• Label, label, label. We have successfully used general Dymo labels, number labels, and the “resistor color code tapes” from 3M. We’ve found that the value of the labeling has far more to do with how well and consistently you use it than what labels you select (unless, of course, they fall off, in which case they’re worthless!). Caveat: If you have a color blind member on your wiring or pit team, don’t depend on color labels.

  • Hinged panels don’t really work out. This was the first year our control board was mounted on hinges. Despite repeated explanations that all wires must pass through **this **
    gap, only half of them actually did. We had to re-run a few connections to allow us to change the battery, but we wound up not re-doing a lot of others that really should have been torn out and replaced.

  • Use the correct length of wire. Except for wires left at their COTS length to comply with those rules, measure all wires to be long enough to reach from one end of their path, along a well-defined (mostly rectilinear rather than hypotenuse layout) track, to the other end of their path, with little excess. While panduit looks neat when installed, it tends to promote over-long wires and is not such a good idea in the final analysis.

Second Edit: We do not have any special software for schematics; we make do with MS Power Point and similar drawing tools.

Look into using Solidworks Electric tied into the Solidworks routing plugin.

In short, here’s what you end up with:

  1. A harness diagram for making the entire robot’s harness OFF the robot.
  2. Ensuring that everything fits, and all spaces clear the # of wires required.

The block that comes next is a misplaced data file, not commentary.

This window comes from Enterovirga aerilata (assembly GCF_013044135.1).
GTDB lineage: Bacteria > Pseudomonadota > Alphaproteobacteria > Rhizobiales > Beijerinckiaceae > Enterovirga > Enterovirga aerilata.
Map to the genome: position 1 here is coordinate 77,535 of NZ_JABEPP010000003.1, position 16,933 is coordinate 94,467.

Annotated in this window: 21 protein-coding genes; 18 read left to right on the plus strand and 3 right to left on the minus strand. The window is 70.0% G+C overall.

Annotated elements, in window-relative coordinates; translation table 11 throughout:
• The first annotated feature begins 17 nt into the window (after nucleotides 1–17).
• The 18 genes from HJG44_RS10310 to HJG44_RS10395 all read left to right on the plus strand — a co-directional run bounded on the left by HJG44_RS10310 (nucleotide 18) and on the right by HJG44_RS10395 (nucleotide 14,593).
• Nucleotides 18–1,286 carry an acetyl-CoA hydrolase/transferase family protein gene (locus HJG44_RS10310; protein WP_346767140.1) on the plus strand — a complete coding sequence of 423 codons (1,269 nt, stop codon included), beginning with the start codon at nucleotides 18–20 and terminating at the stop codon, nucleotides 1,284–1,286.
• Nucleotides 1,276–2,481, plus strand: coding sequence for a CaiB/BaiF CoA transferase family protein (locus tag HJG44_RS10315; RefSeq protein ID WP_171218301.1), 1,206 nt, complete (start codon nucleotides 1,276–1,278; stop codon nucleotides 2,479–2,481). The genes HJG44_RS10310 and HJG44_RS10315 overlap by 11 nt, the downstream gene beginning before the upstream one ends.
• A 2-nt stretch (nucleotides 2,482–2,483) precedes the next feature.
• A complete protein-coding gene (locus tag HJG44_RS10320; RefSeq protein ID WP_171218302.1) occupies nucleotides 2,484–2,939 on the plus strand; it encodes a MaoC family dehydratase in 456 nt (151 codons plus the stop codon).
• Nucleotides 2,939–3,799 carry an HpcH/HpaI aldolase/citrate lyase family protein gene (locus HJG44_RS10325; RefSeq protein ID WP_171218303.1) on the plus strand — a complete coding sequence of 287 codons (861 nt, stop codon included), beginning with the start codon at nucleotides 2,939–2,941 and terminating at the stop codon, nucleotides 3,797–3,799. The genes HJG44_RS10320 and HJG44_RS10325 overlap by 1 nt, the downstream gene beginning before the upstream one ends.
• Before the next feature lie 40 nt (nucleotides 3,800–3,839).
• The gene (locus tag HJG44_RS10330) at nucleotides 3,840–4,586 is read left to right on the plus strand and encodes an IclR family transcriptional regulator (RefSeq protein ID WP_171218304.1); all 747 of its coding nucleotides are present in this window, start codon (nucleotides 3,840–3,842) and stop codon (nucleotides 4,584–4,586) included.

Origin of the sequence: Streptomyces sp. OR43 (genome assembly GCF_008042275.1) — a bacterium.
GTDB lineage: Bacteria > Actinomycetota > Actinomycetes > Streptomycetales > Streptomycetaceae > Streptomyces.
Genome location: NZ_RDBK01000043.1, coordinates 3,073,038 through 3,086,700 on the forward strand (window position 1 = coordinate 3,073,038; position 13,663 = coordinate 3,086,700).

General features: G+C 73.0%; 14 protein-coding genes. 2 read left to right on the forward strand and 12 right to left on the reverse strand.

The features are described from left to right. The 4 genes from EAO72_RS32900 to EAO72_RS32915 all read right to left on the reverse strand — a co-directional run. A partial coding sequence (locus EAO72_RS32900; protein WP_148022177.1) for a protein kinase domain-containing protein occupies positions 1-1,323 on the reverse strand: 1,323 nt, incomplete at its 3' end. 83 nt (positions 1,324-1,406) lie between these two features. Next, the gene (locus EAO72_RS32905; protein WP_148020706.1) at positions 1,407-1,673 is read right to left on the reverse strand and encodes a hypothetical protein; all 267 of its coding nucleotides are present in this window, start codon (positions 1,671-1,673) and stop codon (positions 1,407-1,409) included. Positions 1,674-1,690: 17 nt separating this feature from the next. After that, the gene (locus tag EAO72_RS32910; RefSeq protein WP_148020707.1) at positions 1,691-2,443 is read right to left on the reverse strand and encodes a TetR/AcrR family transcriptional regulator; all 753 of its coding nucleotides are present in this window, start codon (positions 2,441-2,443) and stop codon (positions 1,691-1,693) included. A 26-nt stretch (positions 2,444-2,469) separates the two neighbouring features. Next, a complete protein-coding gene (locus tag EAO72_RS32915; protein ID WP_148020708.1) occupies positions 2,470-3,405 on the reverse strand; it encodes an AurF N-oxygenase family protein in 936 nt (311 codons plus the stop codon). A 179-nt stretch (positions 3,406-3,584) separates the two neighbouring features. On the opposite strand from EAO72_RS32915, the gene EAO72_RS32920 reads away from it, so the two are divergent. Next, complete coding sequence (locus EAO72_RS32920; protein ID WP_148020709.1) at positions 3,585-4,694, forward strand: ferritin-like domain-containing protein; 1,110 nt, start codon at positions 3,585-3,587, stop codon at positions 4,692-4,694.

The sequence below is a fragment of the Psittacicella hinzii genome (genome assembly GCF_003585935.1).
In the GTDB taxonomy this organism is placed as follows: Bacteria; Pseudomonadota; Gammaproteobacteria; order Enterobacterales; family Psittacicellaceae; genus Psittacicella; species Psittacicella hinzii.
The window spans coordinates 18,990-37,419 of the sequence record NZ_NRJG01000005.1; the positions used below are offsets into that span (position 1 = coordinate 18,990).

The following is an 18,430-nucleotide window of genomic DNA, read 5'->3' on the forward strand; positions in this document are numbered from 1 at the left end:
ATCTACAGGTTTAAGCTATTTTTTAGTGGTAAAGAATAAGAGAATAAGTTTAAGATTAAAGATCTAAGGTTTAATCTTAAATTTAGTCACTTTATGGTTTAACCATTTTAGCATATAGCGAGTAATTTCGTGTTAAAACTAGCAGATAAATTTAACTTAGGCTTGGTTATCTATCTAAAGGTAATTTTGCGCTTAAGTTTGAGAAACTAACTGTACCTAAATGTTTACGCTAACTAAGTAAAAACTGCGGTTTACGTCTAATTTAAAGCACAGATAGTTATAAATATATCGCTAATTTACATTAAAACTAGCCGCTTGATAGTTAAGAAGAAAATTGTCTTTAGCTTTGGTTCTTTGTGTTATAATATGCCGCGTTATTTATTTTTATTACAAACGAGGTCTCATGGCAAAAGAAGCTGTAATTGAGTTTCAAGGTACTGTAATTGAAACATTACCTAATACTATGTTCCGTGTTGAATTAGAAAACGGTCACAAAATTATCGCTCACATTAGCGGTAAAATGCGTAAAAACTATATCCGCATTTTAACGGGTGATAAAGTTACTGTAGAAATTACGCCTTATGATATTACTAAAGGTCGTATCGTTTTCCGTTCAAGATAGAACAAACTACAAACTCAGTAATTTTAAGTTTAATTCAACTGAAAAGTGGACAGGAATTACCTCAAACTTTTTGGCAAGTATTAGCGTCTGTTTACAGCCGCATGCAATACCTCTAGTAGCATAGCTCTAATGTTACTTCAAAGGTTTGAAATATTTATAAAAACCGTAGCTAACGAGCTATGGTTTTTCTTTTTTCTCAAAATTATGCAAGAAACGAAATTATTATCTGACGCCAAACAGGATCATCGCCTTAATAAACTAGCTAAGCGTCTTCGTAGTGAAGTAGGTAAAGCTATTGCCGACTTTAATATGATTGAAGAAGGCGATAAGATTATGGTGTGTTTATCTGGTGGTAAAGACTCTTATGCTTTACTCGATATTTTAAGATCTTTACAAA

3. Wires can be accounted for in weight during your robot design.
  4. Good experience in proper electromechanical design.

There’s tons of youtube tutorials out there that will teach you everything you need to know about SW electrical.

If you want to try something cool, you can put the majority of your electronic and pneumatic components on a “control panel”. My team has done this for the past two years, and it’s worked out well for us. Last year we had one control panel with electronic and pneumatic components, and this year we have two panels roughly dividing the systems into separate electronics and pneumatics panels due to limited space on the robot. These panels are removable in case we need to do any work with the control system separately. They are a byproduct of our modular design process which involves a team of a few designers CADing subsystems that can be modularly integrated with each other.

The basic idea behind our approach is to have two .125" lexan plates separated by 1"-2" standoffs with control system components mounted on both sides with the wires running through the middle. The wiring process is a bit tedious, and I promise you’ll be unscrewing the panel plenty of times when it’s first getting wired up, but the end product is nice and elegant.

Check out this Google Doc if you want to learn how we make our panels: https://docs.google.com/document/d/1dYFZ_sQpsQfBHANWClhqpnIHUAS3fDf9OELv7-Rv-1s/edit?usp=sharing We base our CAD models off of the actual CAD files of the control system components we are using, to make sure that all of our holes align and everything is spaced correctly.